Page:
But he also sees the value in hyper personalised content, noting that if you don't embrace the digital, you'll get left behind. It's all about creating content for different audience types. 

What potentially will happen in the future is investment management, buying tech firms to enable them to go into that space, because that is a new space. That's very attractive, right? We've seen it before.

Check out the rest of the interview here! 👈👈

Seth Godin, Founder at the altMBA

We all love a webinar, and with the help of ON24, we hosted a sesh about personalisation with Seth Godin in September this year.

The special guest was Seth Godin talking about his experiences using personalisation in marketing, as well as future trends.

Seth Godin - infographic

He delved head first into personalisation, criticising some marketers' half-arsed attempts. It's all about the difference between personalisation, and actually being personal.

He says that the aim of personalisation is not to have some sort of “hack” to essentially trick someone into reading something, but instead to have a “path” which leads to you earning someone’s trust.

So, what's the future of personalisation, according to Seth? Well, it all rides on privacy.

Juggling personalisation with privacy isn’t an easy task, and it all comes down to consent at the end of the day. “Let us pay attention to what you're doing and in return, we will serve you better," he says.

Basically, if you’re wondering whether you’re toeing - or even crossing - a line with privacy, then you’re not doing it right.

 

With privacy becoming more important to people and third-party cookies being banished, the spammers out there will have a harder job ahead of them trying to get your attention and will, eventually, stop trying altogether.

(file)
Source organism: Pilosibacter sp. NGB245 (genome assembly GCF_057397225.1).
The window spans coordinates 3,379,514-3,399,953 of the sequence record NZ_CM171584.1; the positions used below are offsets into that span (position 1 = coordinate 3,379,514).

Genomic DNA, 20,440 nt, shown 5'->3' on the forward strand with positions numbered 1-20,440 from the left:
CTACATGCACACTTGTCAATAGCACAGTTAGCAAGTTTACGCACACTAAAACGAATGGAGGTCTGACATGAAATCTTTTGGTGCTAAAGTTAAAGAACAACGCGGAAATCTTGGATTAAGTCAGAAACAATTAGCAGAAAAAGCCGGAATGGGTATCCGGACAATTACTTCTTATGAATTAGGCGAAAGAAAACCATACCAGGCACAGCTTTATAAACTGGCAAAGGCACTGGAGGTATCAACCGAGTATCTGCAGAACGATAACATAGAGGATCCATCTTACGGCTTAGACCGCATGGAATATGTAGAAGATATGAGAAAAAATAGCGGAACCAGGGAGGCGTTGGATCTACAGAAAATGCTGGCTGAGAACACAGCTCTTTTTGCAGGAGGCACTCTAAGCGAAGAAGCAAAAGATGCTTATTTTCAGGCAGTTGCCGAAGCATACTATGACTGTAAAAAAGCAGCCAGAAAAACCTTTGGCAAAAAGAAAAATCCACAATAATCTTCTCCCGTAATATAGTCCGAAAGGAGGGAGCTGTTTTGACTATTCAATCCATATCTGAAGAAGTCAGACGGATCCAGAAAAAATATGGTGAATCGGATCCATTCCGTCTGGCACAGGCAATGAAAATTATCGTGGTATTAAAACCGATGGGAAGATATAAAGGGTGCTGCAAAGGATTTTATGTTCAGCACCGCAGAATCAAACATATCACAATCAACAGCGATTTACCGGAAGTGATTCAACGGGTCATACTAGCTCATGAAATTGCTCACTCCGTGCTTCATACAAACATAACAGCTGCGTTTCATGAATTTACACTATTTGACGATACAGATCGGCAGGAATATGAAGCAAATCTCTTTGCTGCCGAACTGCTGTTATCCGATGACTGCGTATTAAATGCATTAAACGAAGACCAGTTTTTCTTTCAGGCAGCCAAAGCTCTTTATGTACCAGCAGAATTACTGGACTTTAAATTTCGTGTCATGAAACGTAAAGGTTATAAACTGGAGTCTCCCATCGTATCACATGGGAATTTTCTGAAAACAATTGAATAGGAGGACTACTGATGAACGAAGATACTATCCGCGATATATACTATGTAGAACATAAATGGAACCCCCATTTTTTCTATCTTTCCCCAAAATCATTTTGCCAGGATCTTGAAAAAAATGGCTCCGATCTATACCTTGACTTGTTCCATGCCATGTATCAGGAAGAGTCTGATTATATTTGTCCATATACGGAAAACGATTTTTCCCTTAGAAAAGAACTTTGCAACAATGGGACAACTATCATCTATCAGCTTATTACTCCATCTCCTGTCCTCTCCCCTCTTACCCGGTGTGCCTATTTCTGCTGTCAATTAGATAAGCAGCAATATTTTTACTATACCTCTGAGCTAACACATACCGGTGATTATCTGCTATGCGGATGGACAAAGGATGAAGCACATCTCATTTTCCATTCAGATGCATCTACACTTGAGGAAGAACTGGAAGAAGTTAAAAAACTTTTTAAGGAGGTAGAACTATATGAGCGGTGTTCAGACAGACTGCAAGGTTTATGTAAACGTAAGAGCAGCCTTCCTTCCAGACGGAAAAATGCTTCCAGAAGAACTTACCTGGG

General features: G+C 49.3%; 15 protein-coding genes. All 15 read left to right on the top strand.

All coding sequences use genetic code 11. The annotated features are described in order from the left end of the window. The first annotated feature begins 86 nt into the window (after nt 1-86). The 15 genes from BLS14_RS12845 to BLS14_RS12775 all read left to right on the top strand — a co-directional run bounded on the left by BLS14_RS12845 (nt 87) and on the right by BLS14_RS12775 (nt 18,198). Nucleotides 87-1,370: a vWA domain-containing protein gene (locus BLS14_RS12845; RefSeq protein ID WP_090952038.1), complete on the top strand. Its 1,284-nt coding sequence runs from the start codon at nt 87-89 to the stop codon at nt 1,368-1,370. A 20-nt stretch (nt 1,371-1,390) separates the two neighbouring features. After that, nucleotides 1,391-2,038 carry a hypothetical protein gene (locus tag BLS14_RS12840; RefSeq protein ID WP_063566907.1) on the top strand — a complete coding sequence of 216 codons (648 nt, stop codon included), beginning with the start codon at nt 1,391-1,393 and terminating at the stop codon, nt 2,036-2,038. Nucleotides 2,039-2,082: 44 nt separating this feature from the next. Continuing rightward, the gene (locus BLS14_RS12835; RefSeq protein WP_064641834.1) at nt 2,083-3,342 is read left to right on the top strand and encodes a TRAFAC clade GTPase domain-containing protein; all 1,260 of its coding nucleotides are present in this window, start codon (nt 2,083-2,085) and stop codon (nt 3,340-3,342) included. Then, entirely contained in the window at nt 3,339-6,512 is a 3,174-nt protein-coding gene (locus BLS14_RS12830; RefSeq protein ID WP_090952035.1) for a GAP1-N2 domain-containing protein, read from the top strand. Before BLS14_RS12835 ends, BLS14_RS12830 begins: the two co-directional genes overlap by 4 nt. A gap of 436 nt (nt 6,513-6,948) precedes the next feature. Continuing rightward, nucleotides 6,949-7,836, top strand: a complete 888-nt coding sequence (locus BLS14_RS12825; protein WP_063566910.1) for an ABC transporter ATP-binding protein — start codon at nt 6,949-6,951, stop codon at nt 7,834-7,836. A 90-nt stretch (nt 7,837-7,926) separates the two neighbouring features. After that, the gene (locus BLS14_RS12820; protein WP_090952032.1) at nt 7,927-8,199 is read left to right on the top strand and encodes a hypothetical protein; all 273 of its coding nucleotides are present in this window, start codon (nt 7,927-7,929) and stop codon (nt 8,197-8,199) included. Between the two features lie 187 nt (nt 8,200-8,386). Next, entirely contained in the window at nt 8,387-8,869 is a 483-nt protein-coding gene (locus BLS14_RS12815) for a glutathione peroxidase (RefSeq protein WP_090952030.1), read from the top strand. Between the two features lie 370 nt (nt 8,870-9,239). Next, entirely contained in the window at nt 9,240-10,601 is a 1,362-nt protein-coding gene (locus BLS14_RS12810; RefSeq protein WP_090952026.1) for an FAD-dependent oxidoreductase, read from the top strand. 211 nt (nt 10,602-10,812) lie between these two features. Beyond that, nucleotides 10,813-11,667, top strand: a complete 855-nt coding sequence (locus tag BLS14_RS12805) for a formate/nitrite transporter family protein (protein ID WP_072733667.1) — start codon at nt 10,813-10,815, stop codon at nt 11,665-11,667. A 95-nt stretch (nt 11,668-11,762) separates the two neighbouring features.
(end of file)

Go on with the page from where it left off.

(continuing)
This will provide an opportunity for marketers to use "personalised messaging that we can be proud of", he says. It's important to ask whether consumers would miss your brand if it was gone, and if the answer is no, then you're doing something wrong. 

If it seems like you're having to trick customers into reading your messages, with lazy, surface level personalisation, then you're likely to fall into this category. 

Check out the rest of the interview here! 👈👈

Steven Bartlett, Founder of Social Chain

If you were lucky enough to join us this week for Dial Up, you'll have gained an insight into the mind of Steven Bartlett; CEO, Youngest every Dragon's Den panellist, and wearer of great hats. 

He gave us a look into his biggest predictions for next year, using his experience as a social media mogul and all-round futurist. So, what does this social media guy recommend? Well, moving away from social media, of course. 

He spoke on the move away from ‘old’, outdated, centralised social media. When he launches his new businesses, he doesn’t plan on a Facebook page, nor an Instagram page. Instead, he wants to focus on these bespoke, inward-facing communities, utilised so efficiently by Web 3.0 and Blockchain spaces.

“We’re launching on Discord. We’re launching on Telegram. We’re going to do a load of things on LinkedIn. The Twitter page will be a bit of an afterthought. That’s the future.”

But Steven isn’t just looking forward, he’s looking backwards.

“Email still works. Which is pretty phenomenal”

 

He's also pretty bullish on tokenisation. 

“So, for me, instead of having followers, who are just numbers on my Instagram, I can now tokenise my community”

So, he can develop a Steven Bartlett token or card, drop it for free, and everyone who gets one gets special access to him and his content. From special messages, to royalties on the money he makes, his followers can benefit from supporting him directly, in the specific way they’d like.

“It’s like you betting on that future”

But what other elements make a great business? Well, you can have all the great tech you want, but if you don't have the people to power it, then it's all for naught. “You are a recruitment company, and this is a talent war," he says.